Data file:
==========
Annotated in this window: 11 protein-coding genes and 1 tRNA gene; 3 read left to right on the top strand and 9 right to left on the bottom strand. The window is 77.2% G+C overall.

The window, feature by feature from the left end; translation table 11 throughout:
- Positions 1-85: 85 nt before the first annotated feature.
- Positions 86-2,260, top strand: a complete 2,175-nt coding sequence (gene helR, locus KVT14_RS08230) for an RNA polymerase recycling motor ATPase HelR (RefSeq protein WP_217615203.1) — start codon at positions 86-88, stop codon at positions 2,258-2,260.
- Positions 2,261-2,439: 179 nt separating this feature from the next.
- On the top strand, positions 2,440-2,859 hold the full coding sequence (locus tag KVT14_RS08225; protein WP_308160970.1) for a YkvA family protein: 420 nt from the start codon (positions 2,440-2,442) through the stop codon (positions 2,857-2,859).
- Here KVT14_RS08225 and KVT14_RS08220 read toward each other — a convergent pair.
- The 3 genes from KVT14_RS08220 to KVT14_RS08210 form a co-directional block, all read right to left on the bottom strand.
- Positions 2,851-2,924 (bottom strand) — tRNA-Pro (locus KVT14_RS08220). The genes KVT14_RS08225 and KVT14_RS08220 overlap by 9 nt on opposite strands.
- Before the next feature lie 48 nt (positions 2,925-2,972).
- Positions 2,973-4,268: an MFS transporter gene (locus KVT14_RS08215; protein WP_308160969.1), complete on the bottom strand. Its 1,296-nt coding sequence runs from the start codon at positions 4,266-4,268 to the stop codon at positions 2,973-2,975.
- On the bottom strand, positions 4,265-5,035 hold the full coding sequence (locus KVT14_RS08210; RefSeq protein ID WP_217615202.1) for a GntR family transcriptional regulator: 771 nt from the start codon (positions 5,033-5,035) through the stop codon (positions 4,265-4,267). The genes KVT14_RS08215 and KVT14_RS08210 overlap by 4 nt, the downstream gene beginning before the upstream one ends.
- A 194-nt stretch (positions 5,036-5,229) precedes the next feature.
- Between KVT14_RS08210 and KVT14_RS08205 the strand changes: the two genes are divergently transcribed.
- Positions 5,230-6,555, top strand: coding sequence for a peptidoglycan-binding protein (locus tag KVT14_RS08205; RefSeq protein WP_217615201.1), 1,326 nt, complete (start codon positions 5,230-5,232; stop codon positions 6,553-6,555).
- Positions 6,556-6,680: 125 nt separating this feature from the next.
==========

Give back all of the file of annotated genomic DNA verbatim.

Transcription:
Annotated in this window: 11 protein-coding genes and 1 tRNA gene; 3 read left to right on the top strand and 9 right to left on the bottom strand. The window is 77.2% G+C overall.

The window, feature by feature from the left end; translation table 11 throughout:
- Positions 1-85: 85 nt before the first annotated feature.
- Positions 86-2,260, top strand: a complete 2,175-nt coding sequence (gene helR, locus KVT14_RS08230) for an RNA polymerase recycling motor ATPase HelR (RefSeq protein WP_217615203.1) — start codon at positions 86-88, stop codon at positions 2,258-2,260.
- Positions 2,261-2,439: 179 nt separating this feature from the next.
- On the top strand, positions 2,440-2,859 hold the full coding sequence (locus tag KVT14_RS08225; protein WP_308160970.1) for a YkvA family protein: 420 nt from the start codon (positions 2,440-2,442) through the stop codon (positions 2,857-2,859).
- Here KVT14_RS08225 and KVT14_RS08220 read toward each other — a convergent pair.
- The 3 genes from KVT14_RS08220 to KVT14_RS08210 form a co-directional block, all read right to left on the bottom strand.
- Positions 2,851-2,924 (bottom strand) — tRNA-Pro (locus KVT14_RS08220). The genes KVT14_RS08225 and KVT14_RS08220 overlap by 9 nt on opposite strands.
- Before the next feature lie 48 nt (positions 2,925-2,972).
- Positions 2,973-4,268: an MFS transporter gene (locus KVT14_RS08215; protein WP_308160969.1), complete on the bottom strand. Its 1,296-nt coding sequence runs from the start codon at positions 4,266-4,268 to the stop codon at positions 2,973-2,975.
- On the bottom strand, positions 4,265-5,035 hold the full coding sequence (locus KVT14_RS08210; RefSeq protein ID WP_217615202.1) for a GntR family transcriptional regulator: 771 nt from the start codon (positions 5,033-5,035) through the stop codon (positions 4,265-4,267). The genes KVT14_RS08215 and KVT14_RS08210 overlap by 4 nt, the downstream gene beginning before the upstream one ends.
- A 194-nt stretch (positions 5,036-5,229) precedes the next feature.
- Between KVT14_RS08210 and KVT14_RS08205 the strand changes: the two genes are divergently transcribed.
- Positions 5,230-6,555, top strand: coding sequence for a peptidoglycan-binding protein (locus tag KVT14_RS08205; RefSeq protein WP_217615201.1), 1,326 nt, complete (start codon positions 5,230-5,232; stop codon positions 6,553-6,555).
- Positions 6,556-6,680: 125 nt separating this feature from the next.